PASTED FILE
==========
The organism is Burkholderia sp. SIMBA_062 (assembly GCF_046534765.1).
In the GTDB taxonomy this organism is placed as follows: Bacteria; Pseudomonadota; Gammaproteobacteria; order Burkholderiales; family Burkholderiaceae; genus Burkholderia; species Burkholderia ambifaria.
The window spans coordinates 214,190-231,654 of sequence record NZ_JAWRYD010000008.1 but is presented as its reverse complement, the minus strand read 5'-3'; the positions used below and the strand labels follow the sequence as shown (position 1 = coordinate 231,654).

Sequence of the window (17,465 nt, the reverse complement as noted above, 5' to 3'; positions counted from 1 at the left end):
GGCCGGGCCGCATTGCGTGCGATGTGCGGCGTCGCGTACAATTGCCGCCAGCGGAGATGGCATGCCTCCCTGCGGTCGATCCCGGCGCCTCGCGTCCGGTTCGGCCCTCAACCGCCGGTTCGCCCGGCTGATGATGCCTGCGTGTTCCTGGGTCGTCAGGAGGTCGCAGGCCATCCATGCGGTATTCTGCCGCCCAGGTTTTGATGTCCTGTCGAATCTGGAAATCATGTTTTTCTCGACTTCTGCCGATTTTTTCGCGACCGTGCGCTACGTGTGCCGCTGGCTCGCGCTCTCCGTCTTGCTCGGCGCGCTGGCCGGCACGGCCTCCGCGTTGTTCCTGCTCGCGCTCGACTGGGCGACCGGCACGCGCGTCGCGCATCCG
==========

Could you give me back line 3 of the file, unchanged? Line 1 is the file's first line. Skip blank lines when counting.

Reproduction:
The window spans coordinates 214,190-231,654 of sequence record NZ_JAWRYD010000008.1 but is presented as its reverse complement, the minus strand read 5'-3'; the positions used below and the strand labels follow the sequence as shown (position 1 = coordinate 231,654).